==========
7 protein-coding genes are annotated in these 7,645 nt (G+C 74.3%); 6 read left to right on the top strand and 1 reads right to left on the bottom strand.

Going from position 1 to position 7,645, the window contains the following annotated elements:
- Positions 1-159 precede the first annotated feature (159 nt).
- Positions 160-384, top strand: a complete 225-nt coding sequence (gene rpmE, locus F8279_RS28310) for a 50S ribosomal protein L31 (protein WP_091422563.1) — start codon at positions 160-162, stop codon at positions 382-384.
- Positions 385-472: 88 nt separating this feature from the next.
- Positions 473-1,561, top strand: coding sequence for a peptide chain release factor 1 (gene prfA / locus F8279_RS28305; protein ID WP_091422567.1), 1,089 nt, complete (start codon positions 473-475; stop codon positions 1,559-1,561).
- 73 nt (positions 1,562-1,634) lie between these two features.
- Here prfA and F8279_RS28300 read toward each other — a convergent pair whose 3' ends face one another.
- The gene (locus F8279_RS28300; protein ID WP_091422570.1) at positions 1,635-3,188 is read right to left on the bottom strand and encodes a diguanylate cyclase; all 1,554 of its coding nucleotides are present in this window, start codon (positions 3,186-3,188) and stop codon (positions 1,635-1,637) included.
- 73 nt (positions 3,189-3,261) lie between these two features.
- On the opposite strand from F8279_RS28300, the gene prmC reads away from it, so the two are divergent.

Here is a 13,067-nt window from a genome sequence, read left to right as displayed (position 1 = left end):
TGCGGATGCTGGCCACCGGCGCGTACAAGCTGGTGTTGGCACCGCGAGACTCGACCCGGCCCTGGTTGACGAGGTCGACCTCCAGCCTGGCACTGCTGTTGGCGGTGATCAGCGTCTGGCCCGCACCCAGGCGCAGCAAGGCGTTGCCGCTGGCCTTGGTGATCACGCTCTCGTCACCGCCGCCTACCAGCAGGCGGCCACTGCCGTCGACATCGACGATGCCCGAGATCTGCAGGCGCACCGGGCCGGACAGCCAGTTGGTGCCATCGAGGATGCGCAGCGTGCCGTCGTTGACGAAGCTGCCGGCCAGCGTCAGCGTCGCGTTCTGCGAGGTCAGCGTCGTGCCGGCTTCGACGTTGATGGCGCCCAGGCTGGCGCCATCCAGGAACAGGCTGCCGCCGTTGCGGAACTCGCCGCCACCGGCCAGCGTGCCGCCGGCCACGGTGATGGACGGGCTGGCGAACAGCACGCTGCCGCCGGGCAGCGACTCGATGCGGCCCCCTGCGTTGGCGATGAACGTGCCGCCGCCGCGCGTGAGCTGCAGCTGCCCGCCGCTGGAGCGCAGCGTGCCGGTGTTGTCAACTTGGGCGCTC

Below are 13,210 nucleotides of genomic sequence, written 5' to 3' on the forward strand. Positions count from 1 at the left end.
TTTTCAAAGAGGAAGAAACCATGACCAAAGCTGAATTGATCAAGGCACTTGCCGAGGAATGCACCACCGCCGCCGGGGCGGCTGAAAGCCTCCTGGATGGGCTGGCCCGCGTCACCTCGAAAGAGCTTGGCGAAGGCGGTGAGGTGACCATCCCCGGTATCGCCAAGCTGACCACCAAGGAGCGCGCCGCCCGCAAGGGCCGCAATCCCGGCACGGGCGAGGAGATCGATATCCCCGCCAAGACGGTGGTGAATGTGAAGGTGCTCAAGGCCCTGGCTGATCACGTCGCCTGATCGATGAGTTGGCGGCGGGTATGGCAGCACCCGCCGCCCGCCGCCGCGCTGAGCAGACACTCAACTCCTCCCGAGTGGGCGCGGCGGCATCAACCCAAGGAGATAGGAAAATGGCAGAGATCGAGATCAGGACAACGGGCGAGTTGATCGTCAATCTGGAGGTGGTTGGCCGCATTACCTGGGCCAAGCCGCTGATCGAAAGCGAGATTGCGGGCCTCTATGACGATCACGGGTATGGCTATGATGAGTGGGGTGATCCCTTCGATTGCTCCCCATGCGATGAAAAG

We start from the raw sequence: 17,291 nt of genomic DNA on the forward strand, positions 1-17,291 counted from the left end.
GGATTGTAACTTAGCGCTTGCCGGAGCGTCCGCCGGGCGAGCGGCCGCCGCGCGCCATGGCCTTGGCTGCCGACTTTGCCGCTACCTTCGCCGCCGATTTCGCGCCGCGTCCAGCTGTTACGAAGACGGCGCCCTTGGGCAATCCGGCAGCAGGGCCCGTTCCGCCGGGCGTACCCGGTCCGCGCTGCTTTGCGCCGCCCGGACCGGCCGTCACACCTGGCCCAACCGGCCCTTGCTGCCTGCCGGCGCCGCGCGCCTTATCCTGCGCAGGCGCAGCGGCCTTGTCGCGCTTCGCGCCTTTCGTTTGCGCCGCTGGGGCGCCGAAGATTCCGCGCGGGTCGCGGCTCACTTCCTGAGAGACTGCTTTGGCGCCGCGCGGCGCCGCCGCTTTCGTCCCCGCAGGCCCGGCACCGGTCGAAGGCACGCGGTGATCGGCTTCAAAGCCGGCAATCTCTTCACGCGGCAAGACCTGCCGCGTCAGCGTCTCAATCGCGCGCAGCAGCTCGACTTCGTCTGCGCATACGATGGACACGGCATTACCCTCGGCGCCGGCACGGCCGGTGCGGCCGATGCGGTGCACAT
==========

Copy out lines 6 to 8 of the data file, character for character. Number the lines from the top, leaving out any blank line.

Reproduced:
- Positions 473-1,561, top strand: coding sequence for a peptide chain release factor 1 (gene prfA / locus F8279_RS28305; protein ID WP_091422567.1), 1,089 nt, complete (start codon positions 473-475; stop codon positions 1,559-1,561).
- 73 nt (positions 1,562-1,634) lie between these two features.
- Here prfA and F8279_RS28300 read toward each other — a convergent pair whose 3' ends face one another.